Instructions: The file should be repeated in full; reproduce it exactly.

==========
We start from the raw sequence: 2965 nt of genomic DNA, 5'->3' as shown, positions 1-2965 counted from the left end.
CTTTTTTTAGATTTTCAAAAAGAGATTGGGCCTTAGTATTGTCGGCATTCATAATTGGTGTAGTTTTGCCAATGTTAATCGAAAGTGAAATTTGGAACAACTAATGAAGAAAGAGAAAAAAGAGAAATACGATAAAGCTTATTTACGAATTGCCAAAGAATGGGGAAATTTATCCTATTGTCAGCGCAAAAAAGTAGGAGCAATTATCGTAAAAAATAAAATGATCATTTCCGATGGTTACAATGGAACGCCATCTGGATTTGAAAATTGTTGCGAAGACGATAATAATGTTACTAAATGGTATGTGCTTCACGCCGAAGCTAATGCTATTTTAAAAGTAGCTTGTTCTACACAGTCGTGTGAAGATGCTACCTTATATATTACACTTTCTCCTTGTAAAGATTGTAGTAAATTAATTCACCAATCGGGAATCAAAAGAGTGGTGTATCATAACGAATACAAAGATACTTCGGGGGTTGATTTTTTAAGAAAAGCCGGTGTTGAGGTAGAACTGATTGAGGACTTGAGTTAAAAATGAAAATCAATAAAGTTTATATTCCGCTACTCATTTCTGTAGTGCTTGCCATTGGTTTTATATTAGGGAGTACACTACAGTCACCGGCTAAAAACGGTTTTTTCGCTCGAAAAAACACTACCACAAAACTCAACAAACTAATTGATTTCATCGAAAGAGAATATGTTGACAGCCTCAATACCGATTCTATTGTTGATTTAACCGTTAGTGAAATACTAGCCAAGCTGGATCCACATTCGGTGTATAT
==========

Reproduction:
We start from the raw sequence: 2965 nt of genomic DNA, 5'->3' as shown, positions 1-2965 counted from the left end.
CTTTTTTTAGATTTTCAAAAAGAGATTGGGCCTTAGTATTGTCGGCATTCATAATTGGTGTAGTTTTGCCAATGTTAATCGAAAGTGAAATTTGGAACAACTAATGAAGAAAGAGAAAAAAGAGAAATACGATAAAGCTTATTTACGAATTGCCAAAGAATGGGGAAATTTATCCTATTGTCAGCGCAAAAAAGTAGGAGCAATTATCGTAAAAAATAAAATGATCATTTCCGATGGTTACAATGGAACGCCATCTGGATTTGAAAATTGTTGCGAAGACGATAATAATGTTACTAAATGGTATGTGCTTCACGCCGAAGCTAATGCTATTTTAAAAGTAGCTTGTTCTACACAGTCGTGTGAAGATGCTACCTTATATATTACACTTTCTCCTTGTAAAGATTGTAGTAAATTAATTCACCAATCGGGAATCAAAAGAGTGGTGTATCATAACGAATACAAAGATACTTCGGGGGTTGATTTTTTAAGAAAAGCCGGTGTTGAGGTAGAACTGATTGAGGACTTGAGTTAAAAATGAAAATCAATAAAGTTTATATTCCGCTACTCATTTCTGTAGTGCTTGCCATTGGTTTTATATTAGGGAGTACACTACAGTCACCGGCTAAAAACGGTTTTTTCGCTCGAAAAAACACTACCACAAAACTCAACAAACTAATTGATTTCATCGAAAGAGAATATGTTGACAGCCTCAATACCGATTCTATTGTTGATTTAACCGTTAGTGAAATACTAGCCAAGCTGGATCCACATTCGGTGTATAT